missing the screen on the inlet fan and there's a hose clamp in there doing
something, so who knows what else has been messed up.
The handlebars were so rusty I didn't even realize there is a shift pattern
stamped into the area between the clutch and shift levers until I used a
rotary wire brush to get ready for a coat of primer. I don't know what was
in the white area with the round thing in it. I haven't been able to get
this thing out of neutral yet, but I finally figured out the reason (see
Closer yet. I don't know if these are the right belts, or if the original
belts will still fit with the replacement engine. You can see the wear here
on the back of the back belt from having rubbed on the wire. This is a
Magnetron ignition engine but it's not the better one with cast iron
cylinder liners: this is the cheap version.
The bolts holding the top and bottom of the carb together are
one give-away that this isn't the original engine. These are hex head bolts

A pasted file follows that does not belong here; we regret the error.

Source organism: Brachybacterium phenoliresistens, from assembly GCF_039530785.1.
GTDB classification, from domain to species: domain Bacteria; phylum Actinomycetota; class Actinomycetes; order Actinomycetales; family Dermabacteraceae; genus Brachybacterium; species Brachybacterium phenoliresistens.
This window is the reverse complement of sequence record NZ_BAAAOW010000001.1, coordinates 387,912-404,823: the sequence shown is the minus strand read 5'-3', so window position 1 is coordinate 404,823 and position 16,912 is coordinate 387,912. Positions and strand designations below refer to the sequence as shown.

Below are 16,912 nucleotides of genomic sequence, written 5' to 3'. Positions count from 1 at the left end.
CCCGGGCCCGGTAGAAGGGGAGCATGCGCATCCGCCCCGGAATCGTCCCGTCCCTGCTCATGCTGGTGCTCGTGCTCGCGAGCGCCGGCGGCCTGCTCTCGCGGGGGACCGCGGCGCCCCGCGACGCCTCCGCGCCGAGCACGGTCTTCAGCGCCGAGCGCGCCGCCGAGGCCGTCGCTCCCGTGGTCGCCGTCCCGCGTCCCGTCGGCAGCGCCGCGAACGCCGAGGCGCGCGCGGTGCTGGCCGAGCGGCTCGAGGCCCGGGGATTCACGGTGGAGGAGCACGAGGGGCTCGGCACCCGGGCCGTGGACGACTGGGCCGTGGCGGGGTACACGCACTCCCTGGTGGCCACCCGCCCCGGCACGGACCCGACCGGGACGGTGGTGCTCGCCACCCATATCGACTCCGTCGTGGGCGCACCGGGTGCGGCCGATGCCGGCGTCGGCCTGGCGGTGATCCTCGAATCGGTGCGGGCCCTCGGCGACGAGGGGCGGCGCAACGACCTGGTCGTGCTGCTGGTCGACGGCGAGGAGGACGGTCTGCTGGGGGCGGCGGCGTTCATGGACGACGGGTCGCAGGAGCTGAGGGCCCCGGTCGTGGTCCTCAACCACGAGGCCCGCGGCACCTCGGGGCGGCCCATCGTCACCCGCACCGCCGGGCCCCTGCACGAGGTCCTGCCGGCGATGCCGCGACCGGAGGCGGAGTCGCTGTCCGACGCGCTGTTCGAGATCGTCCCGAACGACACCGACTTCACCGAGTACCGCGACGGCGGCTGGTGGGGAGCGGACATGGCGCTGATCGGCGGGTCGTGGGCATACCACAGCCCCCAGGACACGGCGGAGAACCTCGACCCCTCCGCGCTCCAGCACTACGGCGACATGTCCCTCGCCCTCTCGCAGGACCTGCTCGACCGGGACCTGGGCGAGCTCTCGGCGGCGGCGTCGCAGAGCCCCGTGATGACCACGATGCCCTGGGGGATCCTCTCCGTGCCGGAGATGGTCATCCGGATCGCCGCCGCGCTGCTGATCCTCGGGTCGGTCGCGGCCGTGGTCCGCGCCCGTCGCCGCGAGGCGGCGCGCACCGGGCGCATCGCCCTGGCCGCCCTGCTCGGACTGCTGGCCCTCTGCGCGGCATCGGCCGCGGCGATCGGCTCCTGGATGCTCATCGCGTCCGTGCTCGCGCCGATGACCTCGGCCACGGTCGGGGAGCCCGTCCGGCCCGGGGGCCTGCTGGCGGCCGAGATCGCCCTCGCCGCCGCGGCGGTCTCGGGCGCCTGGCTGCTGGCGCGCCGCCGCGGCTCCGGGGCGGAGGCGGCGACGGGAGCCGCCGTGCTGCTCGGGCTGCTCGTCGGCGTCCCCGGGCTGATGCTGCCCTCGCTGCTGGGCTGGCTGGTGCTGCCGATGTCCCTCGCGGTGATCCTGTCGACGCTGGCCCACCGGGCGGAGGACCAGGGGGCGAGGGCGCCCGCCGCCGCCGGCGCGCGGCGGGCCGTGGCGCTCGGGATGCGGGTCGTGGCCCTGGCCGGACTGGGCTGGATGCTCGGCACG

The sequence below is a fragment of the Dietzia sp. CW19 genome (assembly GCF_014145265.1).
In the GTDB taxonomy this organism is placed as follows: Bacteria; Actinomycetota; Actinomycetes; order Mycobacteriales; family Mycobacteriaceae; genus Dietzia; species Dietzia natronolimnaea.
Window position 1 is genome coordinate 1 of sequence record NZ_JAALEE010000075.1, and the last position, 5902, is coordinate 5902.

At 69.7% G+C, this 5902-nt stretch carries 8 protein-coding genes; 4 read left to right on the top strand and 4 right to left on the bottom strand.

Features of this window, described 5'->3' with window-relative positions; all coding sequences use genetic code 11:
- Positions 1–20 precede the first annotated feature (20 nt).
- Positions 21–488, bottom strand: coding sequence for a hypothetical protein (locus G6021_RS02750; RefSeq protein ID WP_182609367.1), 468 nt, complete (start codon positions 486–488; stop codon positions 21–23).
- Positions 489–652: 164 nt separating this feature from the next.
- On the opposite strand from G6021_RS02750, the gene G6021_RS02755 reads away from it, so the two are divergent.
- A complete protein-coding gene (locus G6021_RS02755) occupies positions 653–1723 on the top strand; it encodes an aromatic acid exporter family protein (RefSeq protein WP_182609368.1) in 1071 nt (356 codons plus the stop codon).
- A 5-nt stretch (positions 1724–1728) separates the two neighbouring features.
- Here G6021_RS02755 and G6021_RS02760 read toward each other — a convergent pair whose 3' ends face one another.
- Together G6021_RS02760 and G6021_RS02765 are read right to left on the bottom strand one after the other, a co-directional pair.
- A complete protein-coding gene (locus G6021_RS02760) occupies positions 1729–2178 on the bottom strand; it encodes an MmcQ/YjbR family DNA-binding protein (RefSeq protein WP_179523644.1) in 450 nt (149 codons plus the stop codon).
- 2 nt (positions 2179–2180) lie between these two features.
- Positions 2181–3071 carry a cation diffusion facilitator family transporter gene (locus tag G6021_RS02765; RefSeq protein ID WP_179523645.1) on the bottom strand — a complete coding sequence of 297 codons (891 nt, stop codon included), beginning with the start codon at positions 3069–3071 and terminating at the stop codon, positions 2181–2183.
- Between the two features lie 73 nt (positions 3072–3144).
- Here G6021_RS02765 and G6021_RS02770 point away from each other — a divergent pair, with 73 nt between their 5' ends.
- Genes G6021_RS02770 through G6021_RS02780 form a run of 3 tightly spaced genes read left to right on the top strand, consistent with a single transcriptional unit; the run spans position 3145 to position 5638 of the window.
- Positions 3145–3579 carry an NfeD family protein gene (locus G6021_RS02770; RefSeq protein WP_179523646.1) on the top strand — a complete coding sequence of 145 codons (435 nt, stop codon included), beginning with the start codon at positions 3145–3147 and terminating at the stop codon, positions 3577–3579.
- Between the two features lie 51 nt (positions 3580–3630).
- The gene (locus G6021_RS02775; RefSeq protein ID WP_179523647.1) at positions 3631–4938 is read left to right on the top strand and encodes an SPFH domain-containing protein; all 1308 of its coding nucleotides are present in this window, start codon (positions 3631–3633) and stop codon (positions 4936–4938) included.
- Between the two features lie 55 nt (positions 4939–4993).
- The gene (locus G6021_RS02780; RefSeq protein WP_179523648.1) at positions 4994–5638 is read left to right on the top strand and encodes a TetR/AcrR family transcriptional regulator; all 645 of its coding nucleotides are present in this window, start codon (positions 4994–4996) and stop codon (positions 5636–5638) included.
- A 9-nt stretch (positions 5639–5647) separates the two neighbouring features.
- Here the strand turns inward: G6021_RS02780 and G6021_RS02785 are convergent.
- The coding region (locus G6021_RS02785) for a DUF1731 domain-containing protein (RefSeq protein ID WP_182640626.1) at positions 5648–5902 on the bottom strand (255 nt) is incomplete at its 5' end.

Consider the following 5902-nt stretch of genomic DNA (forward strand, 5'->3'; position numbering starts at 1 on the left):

with phillips slots which Briggs wasn't using in 1972. I like these updraft
carbs but they have a float that's apt to stick if the engine's been tilted
much beyond normal like to load it on a truck. This has no remote throttle
on the handlebars, just the slide below the carb but I think that's normal.
Underneath. I think everything's there, but I don't know what kind of shape
it's in. From what I remember in my motorcycle riding days these sprockets
look a little worn. None of them show very well here. This brings back days
when I used to borrow my father's Ariens and it always seemed to throw a
chain about 200 feet from the house when the temperature was below zero,
the wind was howling and it was getting dark.
This is the reason it's been stuck in neutral for a few years. The rod
that's the shift lever is frozen into the bushing that it's supposed to
pivot inside of. It won't let the lever move from side to side, so it
doesn't come out of the notch that's the neutral position. I've tried
soaking with WD-40, Liquid Wrench, lining this up over vise jaws and beating
on it, even a few one-handed whacks with a sledgehammer. The end is
starting to get peened over from pounding on it. I can probably get one from
but I hate to spend more money on this thing before I've even had it
running. I might try slitting the bushing with a hacksaw, getting a cold
chisel in there, then gluing it back together with JB Weld after. [I got it
by heating it with a propane torch, letting it cool back down and driving it
http://www.gilsonsnowblowers.com is a small business run by the moderator of